Usually Mistletoe is associated with the Christmas season in the northern hemisphere. Many people don’t realise that we have over  90 species of Mistletoe in Australia, and the largest and most spectacular is the Western Australian Christmas tree Nuytsia floribunda.
Nuytsia floribunda

Nuytsia floribunda


Glorious colours

Long revered by Aboriginal people as the spirit tree,  Nuytsia is the only Mistletoe that grows in the ground. All others grow attached to branches. The “trunk” of Nuytsia is not wood, but a starchy material which is easily broken under the weight of the foliage and blossom. Mistletoe plays an important role in the ecology of woodlands. They provide rich nectar and succulent berries for birds as well as secure leafy nest sites. Studies have shown if you remove Mistletoe from woodlands the number of bird species is halved. Mistletoes don’t kill their host and they are not poisonous to humans or stock. The Mistletoe bird spreads the seeds in their droppings. Too frequent fire regime does not allow Mistletoe to establish in the woodlands.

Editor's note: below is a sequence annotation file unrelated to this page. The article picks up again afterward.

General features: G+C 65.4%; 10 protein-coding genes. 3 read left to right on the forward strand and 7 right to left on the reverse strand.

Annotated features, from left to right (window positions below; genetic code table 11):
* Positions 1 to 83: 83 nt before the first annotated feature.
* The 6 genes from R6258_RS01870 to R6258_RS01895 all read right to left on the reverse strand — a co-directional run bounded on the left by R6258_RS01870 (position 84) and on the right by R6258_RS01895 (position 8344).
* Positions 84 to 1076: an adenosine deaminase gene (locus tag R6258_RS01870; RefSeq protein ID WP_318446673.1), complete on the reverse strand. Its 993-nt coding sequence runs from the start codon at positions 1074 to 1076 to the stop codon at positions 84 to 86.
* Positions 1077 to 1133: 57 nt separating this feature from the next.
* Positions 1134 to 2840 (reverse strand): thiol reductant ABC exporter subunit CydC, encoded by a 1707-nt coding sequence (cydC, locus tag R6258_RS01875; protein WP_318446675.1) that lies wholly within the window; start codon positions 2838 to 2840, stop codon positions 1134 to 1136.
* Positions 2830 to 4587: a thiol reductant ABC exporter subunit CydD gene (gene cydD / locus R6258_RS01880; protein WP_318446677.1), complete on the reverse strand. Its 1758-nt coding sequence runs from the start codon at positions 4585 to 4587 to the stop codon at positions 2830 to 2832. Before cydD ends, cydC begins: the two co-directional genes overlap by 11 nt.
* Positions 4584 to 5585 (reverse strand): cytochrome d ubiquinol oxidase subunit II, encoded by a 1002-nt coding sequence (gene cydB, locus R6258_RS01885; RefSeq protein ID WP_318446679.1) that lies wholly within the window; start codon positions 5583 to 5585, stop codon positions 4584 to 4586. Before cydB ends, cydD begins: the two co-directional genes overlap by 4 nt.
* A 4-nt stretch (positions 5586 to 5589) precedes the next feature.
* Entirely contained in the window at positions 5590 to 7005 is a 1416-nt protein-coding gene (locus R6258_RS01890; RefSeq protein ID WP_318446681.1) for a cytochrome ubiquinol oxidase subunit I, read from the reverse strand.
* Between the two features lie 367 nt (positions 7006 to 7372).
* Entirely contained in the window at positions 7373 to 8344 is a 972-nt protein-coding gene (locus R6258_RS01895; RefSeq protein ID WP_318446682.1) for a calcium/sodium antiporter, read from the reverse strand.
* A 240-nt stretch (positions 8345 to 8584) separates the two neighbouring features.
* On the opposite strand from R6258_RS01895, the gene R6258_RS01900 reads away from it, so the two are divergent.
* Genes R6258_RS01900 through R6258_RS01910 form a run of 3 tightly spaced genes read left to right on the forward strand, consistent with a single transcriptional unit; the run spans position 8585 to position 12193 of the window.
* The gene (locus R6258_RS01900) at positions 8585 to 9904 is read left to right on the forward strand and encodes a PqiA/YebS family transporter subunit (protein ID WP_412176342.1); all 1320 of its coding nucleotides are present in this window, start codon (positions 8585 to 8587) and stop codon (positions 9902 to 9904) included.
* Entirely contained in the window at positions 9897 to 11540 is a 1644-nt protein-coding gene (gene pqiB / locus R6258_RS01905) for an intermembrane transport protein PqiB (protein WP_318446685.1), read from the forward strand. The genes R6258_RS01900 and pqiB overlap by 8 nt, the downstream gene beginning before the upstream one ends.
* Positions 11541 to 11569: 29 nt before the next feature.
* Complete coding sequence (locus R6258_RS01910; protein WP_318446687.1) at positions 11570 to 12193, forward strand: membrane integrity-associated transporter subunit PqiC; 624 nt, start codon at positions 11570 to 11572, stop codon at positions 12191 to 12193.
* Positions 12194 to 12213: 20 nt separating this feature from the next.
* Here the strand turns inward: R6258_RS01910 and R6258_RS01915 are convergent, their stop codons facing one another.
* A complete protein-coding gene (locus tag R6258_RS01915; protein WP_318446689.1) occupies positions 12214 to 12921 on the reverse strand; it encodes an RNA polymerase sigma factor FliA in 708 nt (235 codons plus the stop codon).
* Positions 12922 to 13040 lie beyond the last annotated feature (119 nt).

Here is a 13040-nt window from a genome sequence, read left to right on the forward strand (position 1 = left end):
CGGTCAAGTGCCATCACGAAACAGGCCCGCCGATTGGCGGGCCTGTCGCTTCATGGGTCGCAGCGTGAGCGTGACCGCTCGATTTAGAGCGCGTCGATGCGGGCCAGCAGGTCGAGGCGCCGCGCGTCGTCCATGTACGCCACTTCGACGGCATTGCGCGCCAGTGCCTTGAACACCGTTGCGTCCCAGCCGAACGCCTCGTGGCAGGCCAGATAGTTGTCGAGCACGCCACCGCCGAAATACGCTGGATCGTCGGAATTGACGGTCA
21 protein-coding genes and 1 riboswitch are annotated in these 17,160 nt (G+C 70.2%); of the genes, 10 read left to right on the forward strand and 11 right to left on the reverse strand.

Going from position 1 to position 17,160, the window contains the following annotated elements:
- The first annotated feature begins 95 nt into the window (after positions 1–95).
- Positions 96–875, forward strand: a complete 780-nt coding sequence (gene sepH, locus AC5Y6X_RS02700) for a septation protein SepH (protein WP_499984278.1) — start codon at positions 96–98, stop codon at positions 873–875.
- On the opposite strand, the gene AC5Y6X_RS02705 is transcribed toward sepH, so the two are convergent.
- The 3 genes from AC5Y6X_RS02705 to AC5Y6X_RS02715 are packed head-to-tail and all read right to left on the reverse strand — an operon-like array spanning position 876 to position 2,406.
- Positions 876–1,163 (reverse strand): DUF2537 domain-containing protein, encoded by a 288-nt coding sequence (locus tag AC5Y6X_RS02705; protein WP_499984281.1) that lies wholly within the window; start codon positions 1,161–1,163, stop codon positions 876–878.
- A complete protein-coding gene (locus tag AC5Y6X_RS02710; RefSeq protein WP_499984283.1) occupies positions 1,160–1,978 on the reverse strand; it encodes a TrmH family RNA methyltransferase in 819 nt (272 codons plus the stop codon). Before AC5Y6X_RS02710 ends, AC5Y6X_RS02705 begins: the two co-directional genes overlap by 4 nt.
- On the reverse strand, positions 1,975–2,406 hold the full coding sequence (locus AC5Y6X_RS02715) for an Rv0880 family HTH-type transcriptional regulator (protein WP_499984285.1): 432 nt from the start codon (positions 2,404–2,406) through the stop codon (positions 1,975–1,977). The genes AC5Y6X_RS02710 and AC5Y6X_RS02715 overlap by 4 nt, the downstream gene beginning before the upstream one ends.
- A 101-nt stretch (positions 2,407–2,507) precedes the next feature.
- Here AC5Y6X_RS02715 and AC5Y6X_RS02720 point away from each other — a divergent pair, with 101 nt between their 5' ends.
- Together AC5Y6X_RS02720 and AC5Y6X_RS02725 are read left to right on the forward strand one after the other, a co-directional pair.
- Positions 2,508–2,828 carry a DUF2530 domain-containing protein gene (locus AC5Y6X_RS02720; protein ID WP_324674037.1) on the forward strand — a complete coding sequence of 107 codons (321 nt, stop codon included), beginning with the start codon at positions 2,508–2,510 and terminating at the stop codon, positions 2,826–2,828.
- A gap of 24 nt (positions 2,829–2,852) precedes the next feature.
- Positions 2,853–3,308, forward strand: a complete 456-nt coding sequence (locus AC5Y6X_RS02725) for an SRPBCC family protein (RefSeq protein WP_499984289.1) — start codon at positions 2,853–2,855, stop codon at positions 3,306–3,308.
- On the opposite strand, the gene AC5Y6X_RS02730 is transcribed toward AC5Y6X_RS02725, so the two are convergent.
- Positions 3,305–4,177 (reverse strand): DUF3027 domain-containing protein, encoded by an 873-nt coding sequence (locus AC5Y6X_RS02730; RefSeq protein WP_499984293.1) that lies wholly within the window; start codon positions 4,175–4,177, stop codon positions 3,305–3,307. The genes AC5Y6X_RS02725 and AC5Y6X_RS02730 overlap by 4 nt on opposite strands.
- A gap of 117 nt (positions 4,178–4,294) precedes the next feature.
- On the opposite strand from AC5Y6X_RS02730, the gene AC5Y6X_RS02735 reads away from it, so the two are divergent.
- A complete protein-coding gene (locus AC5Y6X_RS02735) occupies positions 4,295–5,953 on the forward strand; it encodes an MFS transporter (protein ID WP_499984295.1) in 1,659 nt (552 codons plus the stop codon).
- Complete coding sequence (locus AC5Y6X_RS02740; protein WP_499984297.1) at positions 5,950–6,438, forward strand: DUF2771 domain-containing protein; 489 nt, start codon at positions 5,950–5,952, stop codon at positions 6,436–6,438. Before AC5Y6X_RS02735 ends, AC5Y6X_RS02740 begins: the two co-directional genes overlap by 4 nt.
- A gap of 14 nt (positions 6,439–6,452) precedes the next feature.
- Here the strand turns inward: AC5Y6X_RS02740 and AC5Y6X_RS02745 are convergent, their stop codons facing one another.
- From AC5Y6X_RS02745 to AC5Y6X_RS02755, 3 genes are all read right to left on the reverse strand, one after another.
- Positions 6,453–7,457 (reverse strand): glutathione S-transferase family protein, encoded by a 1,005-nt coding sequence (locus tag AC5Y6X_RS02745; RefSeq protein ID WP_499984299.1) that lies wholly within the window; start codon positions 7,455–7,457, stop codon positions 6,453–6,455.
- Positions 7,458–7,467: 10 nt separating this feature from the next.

1-Mistletoe fruit on a quondong Butterworth Road

Mistletoe fruit on a quondong

2-Mistletoe on acacia full

Mistletoe on acacia

In the Katanning area, broad leaved Mistletoe is commonly found on Eucalypt trees and narrow leaved Mistletoe parasitises on wattle species. Over summer look for the Magic of Mistletoe blossom in the bush near you.